Fort de l'Infernet

The Fort de l'Infernet is a fortification complex near Briançon in the French Alps. It was built as part of the Séré de Rivières system of fortifications in 1876–78 to defend France against invasion from Italy. It specifically overlooks the valley of the Durance behind and the Fort du Gondran, closer to Italy. Built at an altitude of 2,380 metres (7,810 ft), the fort was accessed by an aerial tramway, which connected to the older Fort du Randouillet at lower altitude. It was the last French fort to be built from cut stone masonry.

Fort de l'Infernet
Part of Alpine Line (backup), Séré de Rivières system
Southeast France
Fort de l'Infernet.jpg
Fort de l'Infernet is located in France
Fort de l'Infernet
Fort de l'Infernet
Coordinates44°53′39″N 6°41′08″E / 44.89423°N 6.68556°E / 44.89423; 6.68556
Site information
OwnerFrench military
Controlled byFrance
Open to
the public
No
ConditionAbandoned
Site history
MaterialsStone
Battles/warsItalian invasion of France

The construction of the fort required that its mountaintop be leveled, a process that produced landslides.[1]

The 210-man garrison served an armament consisting of seven 138mm guns, five 155mm guns, two 220mm mortars, two 150mm mortars and six more 138mm guns in a separate battery. Much of the armament was placed on a cavalier or gun platform on top of the masonry barracks.[1][2] The garrison was accommodated in two barracks at somewhat lower altitude, La Cochette and La Seyte, with a portion of the total contingent rotated into the fort for duty. The aerial tramway was operated by mule power.[3]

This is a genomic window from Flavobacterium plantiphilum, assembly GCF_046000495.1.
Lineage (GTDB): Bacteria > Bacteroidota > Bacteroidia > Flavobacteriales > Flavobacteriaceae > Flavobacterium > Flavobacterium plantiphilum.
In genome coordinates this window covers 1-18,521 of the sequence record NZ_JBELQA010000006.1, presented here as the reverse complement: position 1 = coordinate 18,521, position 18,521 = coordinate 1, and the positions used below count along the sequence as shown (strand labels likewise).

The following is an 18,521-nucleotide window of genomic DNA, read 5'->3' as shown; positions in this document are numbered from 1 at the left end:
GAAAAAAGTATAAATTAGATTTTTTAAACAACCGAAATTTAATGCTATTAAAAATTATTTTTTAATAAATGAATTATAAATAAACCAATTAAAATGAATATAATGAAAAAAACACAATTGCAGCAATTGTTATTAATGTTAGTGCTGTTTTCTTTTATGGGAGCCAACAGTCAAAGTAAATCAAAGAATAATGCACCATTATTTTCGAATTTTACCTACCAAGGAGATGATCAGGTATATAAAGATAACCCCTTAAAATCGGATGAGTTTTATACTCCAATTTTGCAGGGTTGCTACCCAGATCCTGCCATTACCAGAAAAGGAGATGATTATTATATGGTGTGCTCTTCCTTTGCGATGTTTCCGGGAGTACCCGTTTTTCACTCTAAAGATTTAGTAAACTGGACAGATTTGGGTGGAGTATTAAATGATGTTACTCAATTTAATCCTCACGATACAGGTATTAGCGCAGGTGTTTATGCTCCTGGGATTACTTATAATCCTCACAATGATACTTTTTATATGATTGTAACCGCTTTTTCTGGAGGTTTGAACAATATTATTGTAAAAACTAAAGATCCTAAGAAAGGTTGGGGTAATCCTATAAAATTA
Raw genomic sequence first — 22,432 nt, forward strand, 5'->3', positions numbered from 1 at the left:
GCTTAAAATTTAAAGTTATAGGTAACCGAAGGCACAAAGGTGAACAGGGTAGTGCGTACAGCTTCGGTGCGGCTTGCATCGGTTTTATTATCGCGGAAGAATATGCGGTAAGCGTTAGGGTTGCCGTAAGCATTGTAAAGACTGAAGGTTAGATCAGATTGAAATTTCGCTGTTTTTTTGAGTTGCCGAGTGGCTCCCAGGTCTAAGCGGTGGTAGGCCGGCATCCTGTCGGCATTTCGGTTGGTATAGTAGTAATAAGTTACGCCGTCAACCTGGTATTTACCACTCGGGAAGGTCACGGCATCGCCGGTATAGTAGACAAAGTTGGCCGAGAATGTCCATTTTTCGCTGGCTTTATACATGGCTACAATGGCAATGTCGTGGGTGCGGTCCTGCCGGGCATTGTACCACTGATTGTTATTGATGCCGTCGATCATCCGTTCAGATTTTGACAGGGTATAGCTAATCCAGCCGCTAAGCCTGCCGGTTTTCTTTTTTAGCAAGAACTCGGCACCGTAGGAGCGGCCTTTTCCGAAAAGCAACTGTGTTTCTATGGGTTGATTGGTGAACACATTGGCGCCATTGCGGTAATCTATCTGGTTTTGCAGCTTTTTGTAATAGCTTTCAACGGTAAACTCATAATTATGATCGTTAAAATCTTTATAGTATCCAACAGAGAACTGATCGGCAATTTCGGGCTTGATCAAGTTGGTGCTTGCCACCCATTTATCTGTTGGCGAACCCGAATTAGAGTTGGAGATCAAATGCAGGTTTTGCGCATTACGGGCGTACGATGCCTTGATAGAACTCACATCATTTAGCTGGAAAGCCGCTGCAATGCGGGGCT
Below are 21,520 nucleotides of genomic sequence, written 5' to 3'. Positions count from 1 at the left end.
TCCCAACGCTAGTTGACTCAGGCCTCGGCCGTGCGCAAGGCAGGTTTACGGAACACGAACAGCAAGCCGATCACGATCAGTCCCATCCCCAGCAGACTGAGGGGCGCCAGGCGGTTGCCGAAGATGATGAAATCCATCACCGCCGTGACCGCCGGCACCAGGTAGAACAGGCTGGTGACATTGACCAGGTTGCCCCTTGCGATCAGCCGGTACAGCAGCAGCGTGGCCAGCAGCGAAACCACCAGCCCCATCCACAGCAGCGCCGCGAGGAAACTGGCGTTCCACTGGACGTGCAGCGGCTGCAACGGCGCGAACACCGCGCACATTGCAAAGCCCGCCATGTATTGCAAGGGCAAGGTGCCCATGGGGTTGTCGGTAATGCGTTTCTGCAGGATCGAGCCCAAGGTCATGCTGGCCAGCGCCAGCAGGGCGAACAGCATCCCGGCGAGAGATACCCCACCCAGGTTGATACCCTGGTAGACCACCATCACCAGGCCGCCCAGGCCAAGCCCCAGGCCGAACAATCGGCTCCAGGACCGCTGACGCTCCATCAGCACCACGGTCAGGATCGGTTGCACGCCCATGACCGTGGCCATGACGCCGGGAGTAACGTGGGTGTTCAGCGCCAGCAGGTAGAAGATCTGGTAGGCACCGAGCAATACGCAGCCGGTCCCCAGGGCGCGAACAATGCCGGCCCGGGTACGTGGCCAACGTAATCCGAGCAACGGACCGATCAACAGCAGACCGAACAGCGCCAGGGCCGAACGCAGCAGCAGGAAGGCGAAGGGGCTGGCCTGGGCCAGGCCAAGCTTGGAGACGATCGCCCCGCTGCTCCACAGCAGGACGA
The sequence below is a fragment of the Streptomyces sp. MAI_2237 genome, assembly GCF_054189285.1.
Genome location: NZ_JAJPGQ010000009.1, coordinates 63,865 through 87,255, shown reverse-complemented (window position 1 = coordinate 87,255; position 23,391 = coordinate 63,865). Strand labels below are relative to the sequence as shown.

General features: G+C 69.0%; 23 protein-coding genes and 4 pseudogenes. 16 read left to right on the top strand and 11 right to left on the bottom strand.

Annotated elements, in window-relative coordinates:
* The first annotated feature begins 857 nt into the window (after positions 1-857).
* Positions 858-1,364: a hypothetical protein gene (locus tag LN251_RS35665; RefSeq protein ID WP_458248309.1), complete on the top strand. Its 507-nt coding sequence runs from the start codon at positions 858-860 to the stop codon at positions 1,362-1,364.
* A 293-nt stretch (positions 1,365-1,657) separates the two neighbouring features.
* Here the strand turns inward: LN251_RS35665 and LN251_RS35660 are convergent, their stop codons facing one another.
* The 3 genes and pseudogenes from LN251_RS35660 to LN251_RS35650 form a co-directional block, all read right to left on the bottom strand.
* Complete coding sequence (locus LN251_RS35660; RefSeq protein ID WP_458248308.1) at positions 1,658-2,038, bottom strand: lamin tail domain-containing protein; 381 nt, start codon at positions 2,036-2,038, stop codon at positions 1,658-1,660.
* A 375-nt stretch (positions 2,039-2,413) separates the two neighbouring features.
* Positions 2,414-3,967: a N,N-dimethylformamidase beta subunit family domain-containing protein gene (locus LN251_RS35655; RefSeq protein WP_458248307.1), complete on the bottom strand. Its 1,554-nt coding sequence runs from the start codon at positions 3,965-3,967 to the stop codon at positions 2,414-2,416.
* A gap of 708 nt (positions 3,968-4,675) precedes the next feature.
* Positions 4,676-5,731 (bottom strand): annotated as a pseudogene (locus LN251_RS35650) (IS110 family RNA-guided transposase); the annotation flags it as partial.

In 1940 the fort was manned as a backup fortification to the Alpine Line fortifications of the Maginot Line program, and was bombarded on 21 and 23 June 1940 by mortars at Fort Chaberton. 280mm field mortars placed at Infernet replied, silencing the Italian battery.[1]

ReferencesEdit

  1. ^ a b c "Le fort de l'Infernet (05)". Chemins de memoire. Retrieved 20 July 2010.
  2. ^ Vaubourg, Cedric & Julie. "Le fort de l'Infernet". fortiffsere.fr. Retrieved 20 July 2010.
  3. ^ Brock, Mike & Ann. "Fortifications of the Franco-Italian Border; French Alps Part III". Fortifications of the Franco-Italian Border. Retrieved 21 July 2010.

External linksEdit